We have all had relationships that just have not worked out in the past. At the end for many, sometimes you just want closure. However, what if one party to the relationship keeps text messaging, emailing or Facebook messaging the other looking to talk? If you’re really not interested, you just ignore the person right? As a family attorney, I am often in a position to determine what qualifies as harassment during the difficult stages of the demise of an intimate relationship. Certainly, modern technology is now a predominant issue. So when does constant texting become harassment under New Jersey law? The court addressed that issue in the case of S.J. v. R.B. Let’s explore.
In the case, the parties began dating in September 2012. The relationship lasted until March 2013. In February of 2013, the victim (or plaintiff) reported that the accused domestic abuser (or defendant) had put a rifle to her head and said “if you ever do what my ex-wife did to me I’m going to pull the trigger.” Of course, the plaintiff was extremely upset and overwhelmed because of the threat. However, the defendant later informed her that the gun was not actually loaded and that he had used it merely to get his point across.
On March 3, 2013, the victim testified that she and the defendant woke up and had a fun pillow fight. However, when the plaintiff went to hit the defendant with her pillow, he dodged it and punched her in the face instead, rendering her unconscious. The injury was so severe that she continued to receive treatment for it through June 2013. After the pillow fight incident, the plaintiff had enough and broke it off with the defendant. Infuriated by that, the defendant started to send the plaintiff tons of text messages and Facebook messages. Additionally, he repeatedly called her for months after the incident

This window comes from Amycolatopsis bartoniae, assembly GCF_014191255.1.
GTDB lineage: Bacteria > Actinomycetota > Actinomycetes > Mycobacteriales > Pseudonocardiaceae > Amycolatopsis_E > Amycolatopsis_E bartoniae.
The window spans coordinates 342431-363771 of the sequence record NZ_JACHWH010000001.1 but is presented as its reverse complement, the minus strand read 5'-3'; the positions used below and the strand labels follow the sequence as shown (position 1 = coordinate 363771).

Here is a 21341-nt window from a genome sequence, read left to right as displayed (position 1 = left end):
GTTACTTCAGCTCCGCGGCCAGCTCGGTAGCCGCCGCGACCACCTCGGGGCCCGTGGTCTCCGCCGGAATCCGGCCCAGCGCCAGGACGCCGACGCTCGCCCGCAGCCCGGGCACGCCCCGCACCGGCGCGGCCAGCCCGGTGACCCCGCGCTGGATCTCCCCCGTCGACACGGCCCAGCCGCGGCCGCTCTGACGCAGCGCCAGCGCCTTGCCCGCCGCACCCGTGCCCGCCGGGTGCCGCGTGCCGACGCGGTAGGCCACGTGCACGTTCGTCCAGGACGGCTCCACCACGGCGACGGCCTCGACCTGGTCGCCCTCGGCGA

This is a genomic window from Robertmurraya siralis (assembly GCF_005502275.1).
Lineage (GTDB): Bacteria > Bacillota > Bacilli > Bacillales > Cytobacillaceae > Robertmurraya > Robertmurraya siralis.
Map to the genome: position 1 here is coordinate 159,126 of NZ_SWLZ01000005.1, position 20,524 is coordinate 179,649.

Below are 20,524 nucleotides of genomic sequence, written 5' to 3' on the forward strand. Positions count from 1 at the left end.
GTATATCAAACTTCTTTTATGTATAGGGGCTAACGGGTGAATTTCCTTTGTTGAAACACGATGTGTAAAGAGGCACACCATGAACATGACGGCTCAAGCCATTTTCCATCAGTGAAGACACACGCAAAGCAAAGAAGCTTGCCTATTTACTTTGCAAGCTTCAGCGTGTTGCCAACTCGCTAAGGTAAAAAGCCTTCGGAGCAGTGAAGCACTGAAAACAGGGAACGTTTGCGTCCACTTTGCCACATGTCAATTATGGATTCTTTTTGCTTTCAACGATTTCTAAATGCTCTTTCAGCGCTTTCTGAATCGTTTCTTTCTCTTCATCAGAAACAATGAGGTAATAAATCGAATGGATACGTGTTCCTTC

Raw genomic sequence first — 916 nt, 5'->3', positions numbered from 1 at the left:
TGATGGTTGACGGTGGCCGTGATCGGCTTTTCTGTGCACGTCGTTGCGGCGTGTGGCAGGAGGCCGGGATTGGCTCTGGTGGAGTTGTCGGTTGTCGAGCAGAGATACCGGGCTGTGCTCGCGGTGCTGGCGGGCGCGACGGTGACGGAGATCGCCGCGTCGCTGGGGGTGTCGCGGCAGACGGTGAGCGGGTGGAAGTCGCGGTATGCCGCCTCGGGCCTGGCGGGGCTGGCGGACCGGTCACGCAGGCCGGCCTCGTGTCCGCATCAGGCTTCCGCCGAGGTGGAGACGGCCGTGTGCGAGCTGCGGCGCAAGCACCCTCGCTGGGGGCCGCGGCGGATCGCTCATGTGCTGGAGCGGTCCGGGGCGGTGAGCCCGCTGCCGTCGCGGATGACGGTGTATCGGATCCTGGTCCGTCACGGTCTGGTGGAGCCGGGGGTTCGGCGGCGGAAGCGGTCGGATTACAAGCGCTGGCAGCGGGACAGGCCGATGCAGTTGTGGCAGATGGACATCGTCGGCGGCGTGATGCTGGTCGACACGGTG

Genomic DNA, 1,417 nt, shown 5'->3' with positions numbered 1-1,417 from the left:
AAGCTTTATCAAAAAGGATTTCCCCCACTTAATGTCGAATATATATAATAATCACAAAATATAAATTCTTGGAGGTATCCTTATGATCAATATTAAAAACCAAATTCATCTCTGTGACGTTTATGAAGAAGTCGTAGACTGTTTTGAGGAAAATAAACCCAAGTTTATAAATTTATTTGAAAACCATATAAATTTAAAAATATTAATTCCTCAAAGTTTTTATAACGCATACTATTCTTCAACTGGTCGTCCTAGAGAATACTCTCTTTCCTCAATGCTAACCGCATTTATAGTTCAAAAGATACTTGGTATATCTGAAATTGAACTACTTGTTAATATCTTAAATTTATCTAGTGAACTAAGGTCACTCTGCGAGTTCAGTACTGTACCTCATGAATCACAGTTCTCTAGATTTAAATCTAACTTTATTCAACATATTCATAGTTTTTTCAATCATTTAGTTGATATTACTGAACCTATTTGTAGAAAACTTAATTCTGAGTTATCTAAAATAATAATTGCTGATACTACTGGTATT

The victim testified that because the defendant was so insistent on getting in touch with her she feared he wanted to harm her and that her life might be in jeopardy. He had always been extremely jealous of the plaintiff and her high-school friend and would constantly send her rude text messages, no matter what time of day it was. Because of the constant bombardment, the plaintiff said that she was always on edge and lost sleep. Although she typically did not respond to any of the messages, occasionally the plaintiff did answer the defendant and made it clear she was not interested.
On April 14, 2013 the defendant sent a message saying that he did not want to be the “creepy ex-boyfriend stalker”, but he did not know how else to get closure. Furthermore, the defendant testified that he accidentally hit the plaintiff in the face during the pillow fight. On May 20, 2013, the plaintiff finally got a temporary restraining order. She alleged that the defendant assaulted her and sent her hundred of harassing text and Facebook messages once they broke up. She did, however, omit the rifle incident.
The trial court found that the defendant did not intentionally assault the plaintiff during the pillow fight. Yet, the judge did find that the defendant had harassed the plaintiff. The court looked to N.J.S.A. 2C:33-4 at the elements of harassment and found that the defendant’s messaged were sent at inconvenient hours and in an alarming, annoying way. Moreover, the judge found that the plaintiff should be granted a final restraining order, rather than a temporary one. The defendant appealed.
On appeal, the Appellate Division noted that it would give deference to the trial court’s decision. It looked to the New Jersey's Prevention of Domestic Violence Act more in depth than the trial court did though, noting that the Act’s purpose is to assure victims of domestic violence maximum legal protection. Pursuant to the Act, the Appellate Division found that harassment was one of the offenses that could support a finding of domestic violence. The Act defined harassment as “a person commits a petty disorderly persons offense if with purpose to harass another he makes, or causes to be made, a communication or communications anonymously or at extremely inconvenient hours, or in offensively coarse language, or any other manner likely to cause annoyance or alarm.”
The New Jersey Appellate Division therefore affirmed the findings of the lower court stating that the defendant’s conduct via text messaging and Facebook amounted to harassment based on the statutory definition. Considering the defendant had sent so many messages as well, most of which were profane, the court held that his behavior was rightfully causing the plaintiff to be afraid.
If you believe an ex might be harassing you, please do not hesitate to contact my family law firm today. Thank you.